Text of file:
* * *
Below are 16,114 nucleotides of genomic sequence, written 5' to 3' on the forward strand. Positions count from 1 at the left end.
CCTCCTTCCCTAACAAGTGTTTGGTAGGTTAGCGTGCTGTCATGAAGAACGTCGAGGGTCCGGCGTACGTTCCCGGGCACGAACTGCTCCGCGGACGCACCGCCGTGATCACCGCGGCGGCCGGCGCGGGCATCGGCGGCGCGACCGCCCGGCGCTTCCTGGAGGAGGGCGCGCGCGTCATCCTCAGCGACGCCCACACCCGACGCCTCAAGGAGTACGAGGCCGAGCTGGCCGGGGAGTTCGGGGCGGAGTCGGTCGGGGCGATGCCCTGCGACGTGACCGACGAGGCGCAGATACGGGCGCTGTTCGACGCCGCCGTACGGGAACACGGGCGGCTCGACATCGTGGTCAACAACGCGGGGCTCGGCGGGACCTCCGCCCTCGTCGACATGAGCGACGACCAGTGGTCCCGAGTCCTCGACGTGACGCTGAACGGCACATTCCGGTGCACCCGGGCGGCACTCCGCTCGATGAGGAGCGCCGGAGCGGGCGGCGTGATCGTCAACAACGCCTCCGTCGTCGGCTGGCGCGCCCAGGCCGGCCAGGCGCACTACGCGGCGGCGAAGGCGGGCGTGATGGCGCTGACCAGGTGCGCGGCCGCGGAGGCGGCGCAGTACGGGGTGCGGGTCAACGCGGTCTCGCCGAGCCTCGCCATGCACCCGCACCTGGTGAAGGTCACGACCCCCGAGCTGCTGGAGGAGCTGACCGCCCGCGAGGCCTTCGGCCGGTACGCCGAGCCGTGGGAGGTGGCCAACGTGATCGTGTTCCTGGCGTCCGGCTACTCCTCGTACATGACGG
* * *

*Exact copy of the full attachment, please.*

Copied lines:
Below are 16,114 nucleotides of genomic sequence, written 5' to 3' on the forward strand. Positions count from 1 at the left end.
CCTCCTTCCCTAACAAGTGTTTGGTAGGTTAGCGTGCTGTCATGAAGAACGTCGAGGGTCCGGCGTACGTTCCCGGGCACGAACTGCTCCGCGGACGCACCGCCGTGATCACCGCGGCGGCCGGCGCGGGCATCGGCGGCGCGACCGCCCGGCGCTTCCTGGAGGAGGGCGCGCGCGTCATCCTCAGCGACGCCCACACCCGACGCCTCAAGGAGTACGAGGCCGAGCTGGCCGGGGAGTTCGGGGCGGAGTCGGTCGGGGCGATGCCCTGCGACGTGACCGACGAGGCGCAGATACGGGCGCTGTTCGACGCCGCCGTACGGGAACACGGGCGGCTCGACATCGTGGTCAACAACGCGGGGCTCGGCGGGACCTCCGCCCTCGTCGACATGAGCGACGACCAGTGGTCCCGAGTCCTCGACGTGACGCTGAACGGCACATTCCGGTGCACCCGGGCGGCACTCCGCTCGATGAGGAGCGCCGGAGCGGGCGGCGTGATCGTCAACAACGCCTCCGTCGTCGGCTGGCGCGCCCAGGCCGGCCAGGCGCACTACGCGGCGGCGAAGGCGGGCGTGATGGCGCTGACCAGGTGCGCGGCCGCGGAGGCGGCGCAGTACGGGGTGCGGGTCAACGCGGTCTCGCCGAGCCTCGCCATGCACCCGCACCTGGTGAAGGTCACGACCCCCGAGCTGCTGGAGGAGCTGACCGCCCGCGAGGCCTTCGGCCGGTACGCCGAGCCGTGGGAGGTGGCCAACGTGATCGTGTTCCTGGCGTCCGGCTACTCCTCGTACATGACGG